So, instead, I started reading to her. We bought two copies of Beverly Cleary’s Ramona series, then Judy Blume’s Fudge series, then dozens of Magic Tree House books. We would sit on a couch or on bean bag chairs, each with a copy of the book in front of us, and I would read to her. Occasionally, I would quickly clarify words I knew she didn’t understand, but I always continued the story immediately.

We did this roughly seven hours each week; even for the most avid readers, seven hours is a long time to commit to reading. However, to us, it was a magical time. Away from the distractions of preteen drama, critical adults, and the daily hassles, we were lost in a world of curious kids’ shenanigans and their exasperated siblings.

Approximately one year into our lessons, she began telling me about books she was reading that were well above the level we were reading together. I was hesitant at first, and I wondered if she had simply read the back of the books or heard the stories from classmates, but (thankfully) I was soon proven wrong. She had picked up books at the school library and was reading them by herself.

After two years of reading with me, she was nearly at grade level. Just as importantly, she loved reading; I had not removed the joy by forcing her to sound out words she didn’t know or asking her to read aloud with other students. She carried a book everywhere she went and read significantly more than her peers. Ultimately, she enrolled in university, and now as an adult, she reads to her own children.

Simply reading to a struggling student can make a tremendous difference in their future and inspire learning. Whether they are four or fourteen, listening to someone read can be life changing.

It Even Captivates the Cool Kids

Not long after that adventure, I taught a six-week summer literacy program to at-risk teenagers. They completed hands-on projects and short journaling assignments related to The Giver and Flowers for Algernon.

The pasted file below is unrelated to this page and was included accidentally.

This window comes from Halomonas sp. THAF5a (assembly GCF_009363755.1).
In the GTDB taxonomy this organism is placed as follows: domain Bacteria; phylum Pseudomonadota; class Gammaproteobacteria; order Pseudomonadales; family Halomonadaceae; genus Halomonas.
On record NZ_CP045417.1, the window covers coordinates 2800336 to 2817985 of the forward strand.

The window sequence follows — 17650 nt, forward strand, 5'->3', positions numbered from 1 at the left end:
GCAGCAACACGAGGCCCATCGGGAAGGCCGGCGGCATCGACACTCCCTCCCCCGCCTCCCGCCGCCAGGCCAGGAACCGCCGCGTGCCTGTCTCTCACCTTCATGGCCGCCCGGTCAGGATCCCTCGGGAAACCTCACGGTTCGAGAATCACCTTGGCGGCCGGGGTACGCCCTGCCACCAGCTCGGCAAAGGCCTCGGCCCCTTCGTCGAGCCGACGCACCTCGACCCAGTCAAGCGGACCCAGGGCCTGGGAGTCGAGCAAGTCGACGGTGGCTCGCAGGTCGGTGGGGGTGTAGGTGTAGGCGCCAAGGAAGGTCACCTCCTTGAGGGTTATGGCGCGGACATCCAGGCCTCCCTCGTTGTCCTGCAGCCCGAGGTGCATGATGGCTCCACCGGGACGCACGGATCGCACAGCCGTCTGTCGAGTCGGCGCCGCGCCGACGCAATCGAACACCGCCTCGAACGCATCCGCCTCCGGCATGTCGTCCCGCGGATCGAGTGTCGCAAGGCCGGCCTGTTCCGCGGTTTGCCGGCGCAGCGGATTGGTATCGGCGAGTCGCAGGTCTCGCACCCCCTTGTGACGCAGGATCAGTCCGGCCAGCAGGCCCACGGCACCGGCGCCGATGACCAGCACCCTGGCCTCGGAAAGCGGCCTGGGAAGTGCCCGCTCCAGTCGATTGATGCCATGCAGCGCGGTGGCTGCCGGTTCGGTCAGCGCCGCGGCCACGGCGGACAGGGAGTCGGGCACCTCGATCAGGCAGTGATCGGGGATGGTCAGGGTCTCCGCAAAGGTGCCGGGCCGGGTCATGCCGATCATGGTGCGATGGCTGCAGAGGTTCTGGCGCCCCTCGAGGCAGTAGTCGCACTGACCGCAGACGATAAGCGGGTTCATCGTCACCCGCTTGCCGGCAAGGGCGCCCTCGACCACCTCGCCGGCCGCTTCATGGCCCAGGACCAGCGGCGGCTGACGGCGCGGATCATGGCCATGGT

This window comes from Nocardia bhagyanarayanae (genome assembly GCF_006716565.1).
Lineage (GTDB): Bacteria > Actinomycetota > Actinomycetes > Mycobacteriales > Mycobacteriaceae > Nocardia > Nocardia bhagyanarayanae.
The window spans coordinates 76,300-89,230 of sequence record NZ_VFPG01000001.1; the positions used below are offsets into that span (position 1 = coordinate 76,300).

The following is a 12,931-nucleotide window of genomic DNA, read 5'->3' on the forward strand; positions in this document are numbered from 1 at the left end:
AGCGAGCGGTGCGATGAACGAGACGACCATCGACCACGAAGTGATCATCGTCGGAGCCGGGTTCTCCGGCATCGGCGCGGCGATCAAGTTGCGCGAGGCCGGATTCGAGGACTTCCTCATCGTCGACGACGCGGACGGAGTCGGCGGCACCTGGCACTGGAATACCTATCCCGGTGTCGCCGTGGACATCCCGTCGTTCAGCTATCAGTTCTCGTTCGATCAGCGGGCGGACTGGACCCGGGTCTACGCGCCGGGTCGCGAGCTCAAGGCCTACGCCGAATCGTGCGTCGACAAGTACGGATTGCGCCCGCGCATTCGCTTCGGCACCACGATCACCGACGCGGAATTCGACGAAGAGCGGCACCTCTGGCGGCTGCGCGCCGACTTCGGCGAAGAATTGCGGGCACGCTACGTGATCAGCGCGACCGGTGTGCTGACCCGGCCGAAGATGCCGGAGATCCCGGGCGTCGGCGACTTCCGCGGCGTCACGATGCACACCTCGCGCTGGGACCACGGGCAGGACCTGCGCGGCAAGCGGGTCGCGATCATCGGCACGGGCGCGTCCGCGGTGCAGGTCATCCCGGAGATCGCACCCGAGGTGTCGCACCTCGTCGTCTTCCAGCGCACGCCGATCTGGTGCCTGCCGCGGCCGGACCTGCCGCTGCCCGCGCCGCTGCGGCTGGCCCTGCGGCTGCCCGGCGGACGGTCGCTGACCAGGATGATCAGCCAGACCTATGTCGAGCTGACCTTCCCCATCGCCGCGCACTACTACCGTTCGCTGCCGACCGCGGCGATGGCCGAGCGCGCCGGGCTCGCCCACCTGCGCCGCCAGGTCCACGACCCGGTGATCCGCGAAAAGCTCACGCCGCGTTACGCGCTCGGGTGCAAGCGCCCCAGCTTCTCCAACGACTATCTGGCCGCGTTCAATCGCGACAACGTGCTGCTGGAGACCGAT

It was summer, and I knew most kids would rather be anywhere else, and thus would not read on their own. Other professionals suggested they take turns reading aloud, but I could imagine the embarrassment they would feel–especially with those books. Instead, we bought a CD audio book of each text and a paperback copy for every student. Each day, they listened to several chapters of a book, reading it to themselves simultaneously. Then, they worked with their friends to develop a utopia and build a rat maze.

Reading comprehension and writing complexity increased after those six weeks, and no student had been disruptive while listening to the chapters. Outside with their friends–and even other adults–they might say they were bored or that they hated books, but I knew the truth. Even if they disliked being in a classroom in the middle of summer, they loved the speaker’s hypnotizing voice allowing quiet time between the constant plans and demands of their summer schedules.

Whether it is adults reading aloud or a professional speaker clearly enunciating in an audio book, listening to stories can help students with learning differences or those that claim they’re “too cool” to have someone read to them. It removes the pressure and potential embarrassment, whilst still teaching the sounds and subtleties of a language.

MyCoolClass Teachers Read Aloud, Too

Although parents often think of language curriculum as academic, story time teachers are just as important. They provide an excellent way to teach the basics of language, gently test reading comprehension, and prepare students to read independently to inspire learning. Plus, story time classes are engaging and fun!